CHICAGO — At first glance, it looks like your standard recess: Elementary school students, bundled up in warm jackets, hats and mittens, laugh and play outside on a crisp, cloudy fall day in the Windy City. Some are climbing on the playground equipment, others are taking part in a soccer scrimmage and the rest are playing a game similar to tag.
But upon closer inspection, what is happening outside during recess at Eliza Chappell Elementary School, part of Chicago Public Schools, is in fact rather unusual. Every student is occupied with one activity or another—even those on the jungle gym. The games are clear, organized and inclusive. And a specially trained coach is in the thick of it, orchestrating it all.
This scene is the result of a national, coordinated program to provide safe, structured play to students and, in effect, instill in them foundational social-emotional skills such as conflict resolution, fairness, leadership and communication. In short, they’re learning good sportsmanship, and that in turn has made a dramatic difference in the way students treat each other. But can resolving the broad range of elementary school conflicts be as simple as learning to play fair? For Chappell, the answer might just be yes.
Playworks Coach Stephanie Ovitt leads kindergarteners through the rules of a new game. (Emily Tate / EdSurge)
Located on Chicago’s north side, Chappell serves approximately 680 preK-8 students from the nearby Ravenswood and Bowmanville neighborhoods. Until a few years ago, the school, like others in the district, didn’t have any dedicated time for recess. But that all changed in 2012, when then-mayor Rahm Emanuel extended the length of the school day and made recess mandatory for schools in the nation’s third-largest district.
Joseph Peila, who has served as Chappell’s principal since 2007, did not exactly welcome that news. Peila had previously worked in suburban and urban districts that held recess and recalled it as “one of the more complicated times of the day,” he says.
That’s because most schools open the doors to the playground and send the students out for a period of free play, absent any boundaries, instructions or expressed purpose, Peila explains. And a half-hour later, when the students file back into the building, they bring with them all the tension and conflict that arose outside.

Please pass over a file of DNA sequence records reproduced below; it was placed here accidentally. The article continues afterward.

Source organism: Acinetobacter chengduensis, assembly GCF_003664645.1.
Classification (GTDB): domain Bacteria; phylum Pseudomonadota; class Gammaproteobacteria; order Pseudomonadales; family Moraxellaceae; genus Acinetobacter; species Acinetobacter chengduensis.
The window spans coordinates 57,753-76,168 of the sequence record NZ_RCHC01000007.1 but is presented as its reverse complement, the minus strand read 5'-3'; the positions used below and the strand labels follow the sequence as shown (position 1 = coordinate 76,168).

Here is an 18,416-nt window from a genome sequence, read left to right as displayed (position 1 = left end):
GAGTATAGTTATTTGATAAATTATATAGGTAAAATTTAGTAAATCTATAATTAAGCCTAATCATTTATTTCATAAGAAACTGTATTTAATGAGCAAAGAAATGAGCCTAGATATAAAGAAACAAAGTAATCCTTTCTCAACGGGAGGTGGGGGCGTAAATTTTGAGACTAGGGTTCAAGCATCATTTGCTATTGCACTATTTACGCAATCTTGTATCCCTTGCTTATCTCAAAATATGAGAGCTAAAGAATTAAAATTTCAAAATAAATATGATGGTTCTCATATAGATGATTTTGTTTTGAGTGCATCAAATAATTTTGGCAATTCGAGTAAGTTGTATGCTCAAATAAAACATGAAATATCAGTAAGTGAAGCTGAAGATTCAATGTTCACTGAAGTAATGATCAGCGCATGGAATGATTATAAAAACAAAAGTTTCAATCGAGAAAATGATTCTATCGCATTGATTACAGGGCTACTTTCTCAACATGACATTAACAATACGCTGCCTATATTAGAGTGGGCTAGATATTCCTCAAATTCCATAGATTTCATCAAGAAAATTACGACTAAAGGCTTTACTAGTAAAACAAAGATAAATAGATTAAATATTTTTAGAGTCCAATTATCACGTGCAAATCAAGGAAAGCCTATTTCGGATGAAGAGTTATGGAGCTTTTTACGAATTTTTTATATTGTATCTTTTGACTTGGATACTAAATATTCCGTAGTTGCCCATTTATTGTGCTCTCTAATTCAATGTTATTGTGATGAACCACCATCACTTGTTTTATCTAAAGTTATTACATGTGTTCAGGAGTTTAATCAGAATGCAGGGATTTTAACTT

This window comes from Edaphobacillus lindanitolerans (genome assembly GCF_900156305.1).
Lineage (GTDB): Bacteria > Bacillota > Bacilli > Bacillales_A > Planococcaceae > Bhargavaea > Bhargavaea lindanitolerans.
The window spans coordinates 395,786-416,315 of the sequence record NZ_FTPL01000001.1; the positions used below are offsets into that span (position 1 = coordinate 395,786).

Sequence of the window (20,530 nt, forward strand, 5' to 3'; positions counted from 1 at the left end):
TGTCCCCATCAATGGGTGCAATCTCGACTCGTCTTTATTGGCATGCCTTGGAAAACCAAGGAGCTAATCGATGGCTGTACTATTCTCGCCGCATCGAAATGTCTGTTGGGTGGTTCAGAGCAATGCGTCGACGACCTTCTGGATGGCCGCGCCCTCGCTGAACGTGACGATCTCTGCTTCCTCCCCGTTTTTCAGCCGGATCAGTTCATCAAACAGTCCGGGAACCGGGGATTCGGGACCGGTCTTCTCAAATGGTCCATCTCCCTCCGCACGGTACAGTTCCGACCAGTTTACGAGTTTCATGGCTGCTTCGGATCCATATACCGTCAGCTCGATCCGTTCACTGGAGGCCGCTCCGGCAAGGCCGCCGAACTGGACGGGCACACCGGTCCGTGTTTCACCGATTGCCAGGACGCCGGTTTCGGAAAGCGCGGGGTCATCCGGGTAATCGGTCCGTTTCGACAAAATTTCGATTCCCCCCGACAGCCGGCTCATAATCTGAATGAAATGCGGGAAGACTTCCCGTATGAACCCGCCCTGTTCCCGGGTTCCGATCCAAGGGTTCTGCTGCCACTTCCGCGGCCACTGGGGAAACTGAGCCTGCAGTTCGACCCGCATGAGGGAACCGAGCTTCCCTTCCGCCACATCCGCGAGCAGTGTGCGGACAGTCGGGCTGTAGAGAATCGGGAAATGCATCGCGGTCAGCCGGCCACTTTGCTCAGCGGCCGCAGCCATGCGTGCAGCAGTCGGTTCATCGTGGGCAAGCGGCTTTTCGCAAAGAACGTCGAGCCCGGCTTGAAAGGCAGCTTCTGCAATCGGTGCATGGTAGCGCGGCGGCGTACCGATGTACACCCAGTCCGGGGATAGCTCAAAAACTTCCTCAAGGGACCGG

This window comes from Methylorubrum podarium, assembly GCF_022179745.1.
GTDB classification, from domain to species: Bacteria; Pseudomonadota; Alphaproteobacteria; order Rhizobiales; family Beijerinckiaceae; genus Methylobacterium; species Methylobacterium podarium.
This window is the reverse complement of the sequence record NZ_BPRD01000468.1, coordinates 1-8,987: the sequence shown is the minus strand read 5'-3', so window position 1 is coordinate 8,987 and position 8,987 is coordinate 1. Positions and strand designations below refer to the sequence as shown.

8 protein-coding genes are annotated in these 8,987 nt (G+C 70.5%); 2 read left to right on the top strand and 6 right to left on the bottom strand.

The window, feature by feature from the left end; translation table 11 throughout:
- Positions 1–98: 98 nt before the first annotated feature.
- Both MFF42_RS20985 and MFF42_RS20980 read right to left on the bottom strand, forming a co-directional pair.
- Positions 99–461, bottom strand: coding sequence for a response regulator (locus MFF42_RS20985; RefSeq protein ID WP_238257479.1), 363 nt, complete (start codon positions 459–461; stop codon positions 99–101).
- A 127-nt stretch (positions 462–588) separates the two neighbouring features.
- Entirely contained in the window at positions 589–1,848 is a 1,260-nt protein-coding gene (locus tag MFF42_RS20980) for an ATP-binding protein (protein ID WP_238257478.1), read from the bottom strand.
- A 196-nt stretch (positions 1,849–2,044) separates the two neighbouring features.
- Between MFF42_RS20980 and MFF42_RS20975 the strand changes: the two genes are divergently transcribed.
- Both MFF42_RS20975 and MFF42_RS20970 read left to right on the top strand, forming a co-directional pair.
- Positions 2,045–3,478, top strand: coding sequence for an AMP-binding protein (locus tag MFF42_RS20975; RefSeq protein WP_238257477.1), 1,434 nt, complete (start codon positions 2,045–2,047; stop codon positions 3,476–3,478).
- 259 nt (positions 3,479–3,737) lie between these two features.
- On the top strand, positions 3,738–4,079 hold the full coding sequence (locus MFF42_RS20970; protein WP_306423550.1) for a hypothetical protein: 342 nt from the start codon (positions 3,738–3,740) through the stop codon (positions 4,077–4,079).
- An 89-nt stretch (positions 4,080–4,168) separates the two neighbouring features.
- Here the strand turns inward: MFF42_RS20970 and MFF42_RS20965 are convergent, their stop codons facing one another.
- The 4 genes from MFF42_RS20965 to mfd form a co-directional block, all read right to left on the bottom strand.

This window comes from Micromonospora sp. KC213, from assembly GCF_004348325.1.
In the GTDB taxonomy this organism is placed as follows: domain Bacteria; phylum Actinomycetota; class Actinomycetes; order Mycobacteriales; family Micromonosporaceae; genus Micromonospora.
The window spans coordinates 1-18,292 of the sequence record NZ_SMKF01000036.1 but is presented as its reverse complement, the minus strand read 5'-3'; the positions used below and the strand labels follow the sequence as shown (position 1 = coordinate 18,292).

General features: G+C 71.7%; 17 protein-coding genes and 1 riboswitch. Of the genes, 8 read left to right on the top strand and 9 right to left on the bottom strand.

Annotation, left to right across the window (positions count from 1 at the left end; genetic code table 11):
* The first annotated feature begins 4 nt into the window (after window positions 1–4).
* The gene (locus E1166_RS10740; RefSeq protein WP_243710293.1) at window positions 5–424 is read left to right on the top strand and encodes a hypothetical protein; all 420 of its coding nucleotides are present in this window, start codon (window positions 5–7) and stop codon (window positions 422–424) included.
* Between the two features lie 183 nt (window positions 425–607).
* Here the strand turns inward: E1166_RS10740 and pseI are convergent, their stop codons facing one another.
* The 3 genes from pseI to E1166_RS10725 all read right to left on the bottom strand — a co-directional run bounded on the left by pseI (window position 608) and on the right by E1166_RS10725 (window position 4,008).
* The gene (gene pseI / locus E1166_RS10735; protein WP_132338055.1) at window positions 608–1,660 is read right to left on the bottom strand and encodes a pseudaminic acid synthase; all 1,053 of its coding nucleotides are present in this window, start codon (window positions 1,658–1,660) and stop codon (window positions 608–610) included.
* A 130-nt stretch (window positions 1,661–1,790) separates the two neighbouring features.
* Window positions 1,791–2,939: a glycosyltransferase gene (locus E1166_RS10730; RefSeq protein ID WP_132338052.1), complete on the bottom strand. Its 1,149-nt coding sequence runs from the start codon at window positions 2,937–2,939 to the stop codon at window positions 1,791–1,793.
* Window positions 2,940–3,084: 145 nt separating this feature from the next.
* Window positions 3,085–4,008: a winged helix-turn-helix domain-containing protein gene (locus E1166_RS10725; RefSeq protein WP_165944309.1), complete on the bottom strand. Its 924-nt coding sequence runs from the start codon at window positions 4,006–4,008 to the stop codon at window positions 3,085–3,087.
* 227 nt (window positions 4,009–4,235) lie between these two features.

“I’d spend the next two hours after recess solving all the problems that kids were having,” Peila says of his former schools. “I said, ‘There's got to be a better way to do this.’”
The solution came via Playworks, a nonprofit that partners with elementary schools to promote safe, engaged play during recess and, by extension, simultaneously improve children’s physical health and social-emotional well being.
“Play is not just a fun activity kids happen to do,” says Elizabeth Cushing, president of Playworks. “It’s a developmentally critical behavior through which kids learn.”
Research from the National Academies of Science, Engineering and Medicine shows that physical activity can have academic benefits, stimulating kids’ cognitive development and improving their learning outcomes. Other studies indicate that through playing together, children build stronger social-emotional skills, setting them up for greater success in their adult lives.
Playworks was founded in 1996 to help schools in the San Francisco Bay Area rethink recess, based on what that research suggests. The nonprofit began to scale its model nationally in 2004.
The original “on-site coaching” model developed by Playworks—which is used at Chappell and in over 220 schools across the country—involves embedding a full-time coach in a school for an entire year. But the organization now also offers some less resource-intensive services, such as a training program that can be delivered either in person or online, and a part-time consultative service that allows one coach to work with four schools in a year, spending one week per month at each site. All together, the services reach 2,500 U.S. schools.
Chappell has had a full-time Playworks coach on staff since 2012, with a new coach rotating in each year. Schools with on-site coaches typically cover about half their salaries, and Playworks handles the rest, according to Cushing. The coaching service can cost each school up to $65,000 to implement, but Playworks offers up to 50 percent discounts to schools with majority low-income populations. Coaches are Americorps members that receive training from Playworks staff and tend to be young adults in their 20s—often fresh out of college or fairly new to the workforce, she adds.
During the two-week training, coaches learn about various games, recess culture, youth development and principles of play, such as consistency and conflict resolution. They learn how to model good behavior and how to explain the rules of the games they learn to different ages. They also pick up some useful “attention-getters” and “ice breakers” for recess, says Stephanie Ovitt, an Americorps member serving as Chappell’s full-time Playworks coach this year.
Perhaps most importantly, the coaches learn about Roshambo, a game more commonly known as “Rock, Paper, Scissors.” It’s a simple but effective tool to solve conflicts, staff say.
“If you’re actually trying to resolve the argument to see if the ball was on the line, you’ll never resolve it,” explains Cushing. But with Roshambo, “everyone saves face. It’s fast. The game keeps going. That tool of conflict resolution is very important.”